Well, it's funny you say next album -- and then I think about it, and I've been signed since I was 14, right? And I haven't really released one album. I haven't released one actual full body of work that I can say, "This is me." And I think it's because of timing, and just a bunch of other things that, like I said, were beyond my control. I feel like moving forward, there's nobody I wouldn't collaborate with -- because, like I said, I've been so fortunate to have so many great experiences with so many artists.

I'm a real people person, and I love learning, and I love the creative process and learning from different artist because I feel like as an artist -- I would say that in order to write about life, you have to live it. As much as I am this pop star, whatever, socialite who's always sharing life on social media, there's also a part of me that is like an introvert, and a little socially awkward, and I only feel truly myself and comfortable around other artists. So, I wouldn't say that there's a specific person that I can hint to, but there's also no one I'm opposed to working with. I would love to work with many, many artists.

So going from, like you said, having no official full bodies of work to now working on two albums, one English and one Spanish, at the same time, what has that experience been like trying to work on both simultaneously?

I mean it is definitely really hard because -- I always explain it like the "Selena Factor," when her dad in the movie [1997's Selena biopic] says something like, "You're either too Mexican for the Americans or too American for the Mexicans. You can't be in the middle. It's exhausting!" And it's so true! It really is probably one of those things where I do get to be myself, but at the same time it's like I have to pick and choose. As an artist you can't overwhelm your audience with too many things, so you have to be very strategic, and I still feel like from the beginning of time I've been starting over -- like, I've started all over and scratched so many songs before, that now it feels like I'm finally getting to the good stuff.

I know in the past you’ve toured with so many notable musicians like Katy Perry, Demi Lovato, J Balvin, and so many more. If given the chance to tour with anyone, who would you love to tour with?

I would love to tour with Maluma. I love everything about Maluma. I love him as a brother, as a friend, but also as an artist. I admire him a lot. I also learned a lot from him as well so touring with him would be amazing. I actually got to share the stage with him in my hometown in Inglewood at The Forum. He invited me to come perform my song and that was just so sweet of him.

So he's definitely one! I would say Bruno Mars is also one of my favorite artists ever, and I don't project that out into the world a lot, but when it comes down to artists that I would love to collaborate with or tour with, he's at the top of my list. His songs are the songs I taught myself to play on the guitar. He's like -- I feel like he's our generation's version of James Brown. Nitty-gritty, classy, and so well-rounded in every way possible, from the way he moves to the music he writes. His performing is just on another level.

Let me see, one more... I'm actually going on tour with Demi Lovato again. I went on tour with Demi really early on in my career, and I technically wasn't even an opening act. I was like a buffer, 15-minute act in between the actual openers. And I remember being on the road and realizing, "Oh my God, I'm on tour with Demi Lovato." And now I'm going to be an official opener on Demi's tour. We're going to be in Brazil and stuff, and it's going to be awesome. I feel like I learned a lot from her then, so I think going on tour with her now is going to be amazing!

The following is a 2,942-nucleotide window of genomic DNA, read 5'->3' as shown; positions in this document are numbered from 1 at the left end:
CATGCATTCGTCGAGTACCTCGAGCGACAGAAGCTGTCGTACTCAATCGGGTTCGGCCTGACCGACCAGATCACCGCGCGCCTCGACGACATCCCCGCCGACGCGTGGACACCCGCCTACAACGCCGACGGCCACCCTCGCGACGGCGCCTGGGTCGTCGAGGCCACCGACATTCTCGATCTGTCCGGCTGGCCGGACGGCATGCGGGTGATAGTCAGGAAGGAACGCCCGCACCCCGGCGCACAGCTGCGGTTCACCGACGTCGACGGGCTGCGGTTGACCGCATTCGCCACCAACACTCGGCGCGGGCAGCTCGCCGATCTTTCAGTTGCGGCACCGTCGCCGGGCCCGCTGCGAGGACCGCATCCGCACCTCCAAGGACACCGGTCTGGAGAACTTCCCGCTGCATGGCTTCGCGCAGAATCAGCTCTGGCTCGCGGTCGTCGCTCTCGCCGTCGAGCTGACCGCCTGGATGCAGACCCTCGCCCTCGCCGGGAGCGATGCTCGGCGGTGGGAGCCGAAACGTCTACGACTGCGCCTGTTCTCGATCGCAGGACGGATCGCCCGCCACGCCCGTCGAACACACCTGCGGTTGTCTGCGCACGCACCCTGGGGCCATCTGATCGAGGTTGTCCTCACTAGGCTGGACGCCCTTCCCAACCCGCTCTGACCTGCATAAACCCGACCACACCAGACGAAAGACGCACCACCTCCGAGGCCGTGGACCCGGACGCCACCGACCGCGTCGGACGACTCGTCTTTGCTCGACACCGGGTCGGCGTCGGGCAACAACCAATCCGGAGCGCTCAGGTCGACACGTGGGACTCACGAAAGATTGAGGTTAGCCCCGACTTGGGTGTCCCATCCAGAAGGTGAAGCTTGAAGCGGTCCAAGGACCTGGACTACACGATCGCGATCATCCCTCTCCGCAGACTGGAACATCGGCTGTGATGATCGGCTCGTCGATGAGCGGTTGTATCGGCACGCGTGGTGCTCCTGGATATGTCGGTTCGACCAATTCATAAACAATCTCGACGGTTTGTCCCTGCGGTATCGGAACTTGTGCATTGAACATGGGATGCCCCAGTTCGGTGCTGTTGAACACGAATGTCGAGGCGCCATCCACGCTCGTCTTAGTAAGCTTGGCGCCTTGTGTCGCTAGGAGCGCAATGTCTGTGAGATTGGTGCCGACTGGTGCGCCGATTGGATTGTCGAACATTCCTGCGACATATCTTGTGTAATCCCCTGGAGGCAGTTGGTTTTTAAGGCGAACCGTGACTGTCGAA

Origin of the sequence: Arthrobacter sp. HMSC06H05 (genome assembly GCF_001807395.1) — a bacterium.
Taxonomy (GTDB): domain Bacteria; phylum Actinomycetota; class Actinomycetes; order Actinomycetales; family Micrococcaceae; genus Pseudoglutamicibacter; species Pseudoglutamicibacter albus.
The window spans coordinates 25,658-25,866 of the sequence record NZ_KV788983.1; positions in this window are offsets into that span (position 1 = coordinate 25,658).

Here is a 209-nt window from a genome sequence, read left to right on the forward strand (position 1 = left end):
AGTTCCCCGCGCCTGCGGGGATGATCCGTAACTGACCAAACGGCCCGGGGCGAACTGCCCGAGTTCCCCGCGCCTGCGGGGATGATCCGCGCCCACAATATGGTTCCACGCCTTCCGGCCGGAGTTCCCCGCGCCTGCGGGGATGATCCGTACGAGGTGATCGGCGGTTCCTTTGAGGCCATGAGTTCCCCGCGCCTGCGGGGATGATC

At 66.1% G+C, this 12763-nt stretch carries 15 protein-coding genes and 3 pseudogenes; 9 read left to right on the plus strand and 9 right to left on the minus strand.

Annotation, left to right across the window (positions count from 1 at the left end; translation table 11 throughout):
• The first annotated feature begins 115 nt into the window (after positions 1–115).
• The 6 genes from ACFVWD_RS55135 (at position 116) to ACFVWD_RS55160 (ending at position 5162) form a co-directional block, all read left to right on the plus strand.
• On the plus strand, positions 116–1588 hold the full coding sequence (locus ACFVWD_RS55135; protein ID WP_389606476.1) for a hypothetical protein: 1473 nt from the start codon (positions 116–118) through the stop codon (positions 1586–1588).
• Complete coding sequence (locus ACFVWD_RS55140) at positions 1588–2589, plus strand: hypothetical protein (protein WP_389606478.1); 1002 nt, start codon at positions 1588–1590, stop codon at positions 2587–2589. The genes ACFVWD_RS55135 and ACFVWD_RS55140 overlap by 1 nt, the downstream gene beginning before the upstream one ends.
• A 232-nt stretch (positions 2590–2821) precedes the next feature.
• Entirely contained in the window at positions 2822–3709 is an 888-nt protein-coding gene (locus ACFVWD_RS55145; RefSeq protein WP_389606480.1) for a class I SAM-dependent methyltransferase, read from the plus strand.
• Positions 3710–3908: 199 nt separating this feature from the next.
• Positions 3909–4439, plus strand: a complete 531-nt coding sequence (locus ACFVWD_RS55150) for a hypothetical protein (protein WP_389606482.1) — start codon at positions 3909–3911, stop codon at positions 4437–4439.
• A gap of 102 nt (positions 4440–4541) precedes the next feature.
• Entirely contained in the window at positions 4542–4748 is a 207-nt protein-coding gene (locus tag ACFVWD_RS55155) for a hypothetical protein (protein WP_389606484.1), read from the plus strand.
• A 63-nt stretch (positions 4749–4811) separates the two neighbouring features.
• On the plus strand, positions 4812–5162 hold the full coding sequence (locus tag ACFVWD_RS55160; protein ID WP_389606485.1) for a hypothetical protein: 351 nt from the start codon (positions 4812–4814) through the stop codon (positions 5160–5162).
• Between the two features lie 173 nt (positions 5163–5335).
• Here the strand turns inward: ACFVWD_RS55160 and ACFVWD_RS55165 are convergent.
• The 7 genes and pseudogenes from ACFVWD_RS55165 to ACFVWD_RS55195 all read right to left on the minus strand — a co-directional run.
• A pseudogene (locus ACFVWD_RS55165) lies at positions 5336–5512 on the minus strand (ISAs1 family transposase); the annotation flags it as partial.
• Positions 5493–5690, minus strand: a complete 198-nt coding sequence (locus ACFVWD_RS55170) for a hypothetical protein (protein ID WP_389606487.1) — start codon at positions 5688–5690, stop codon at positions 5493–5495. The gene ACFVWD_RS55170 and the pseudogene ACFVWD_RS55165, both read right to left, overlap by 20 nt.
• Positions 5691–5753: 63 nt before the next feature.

As a fellow Hispanic/Latinx young woman, I’m very happy to see someone who has done so much for their/our community. How does it feel it be recognized as one of Rolling Stone's 18 Teens Shaking Up Pop Culture in 2015, and one of Billboard's 21 Under 21 last year, and to represent the Hispanic and Latinx community in that way?

It's incredible! Because I get to be my truest, authentic self, and the fact that it's not just an accomplishment for me -- because the truth is I am one of a generation of so many Latinos who are changing the game and changing the world. I feel like it's a win for all of us, you know what I mean? That's one thing about our culture, is that we really do take so much pride in our unity and how we come together. I think it's like when one person is succeeding in something we back it up and we support it 100% and it's because when one is winning we're all winning.

I think that's something really amazing, that perspective that we have. Like, we really do love and are passionate people in every way possible. And so because that is so natural, just applying that to what I do on an everyday level with my musi,c or just the way I love or the way I am with my family, there's this common thread and it really comes back to our culture. I would feel like for me, it makes me very proud more than anything. It makes me so proud and I know it's not just my success. It's everyone. I wouldn't be able to do it without my family, without my fans, without the blood that runs through my veins. Like I said, a lot of who I am comes from the way I was brought up and the history that my family's last name carries. I'm very, very proud of that.

What can fans look forward to and expect to happen next?

"Zooted" is next! I'm so excited for 'Zooted," and there is more English music coming as well. I think it's going to be really cool to be able to play in both of these worlds. Like I said, they're both big parts of me. One half is super feisty, Latina, and then the other is super proud to be from Inglewood, so that combination is definitely a force to be reckoned with. So I'm just excited for the English and Spanish music that's going to be coming out after "Zooted."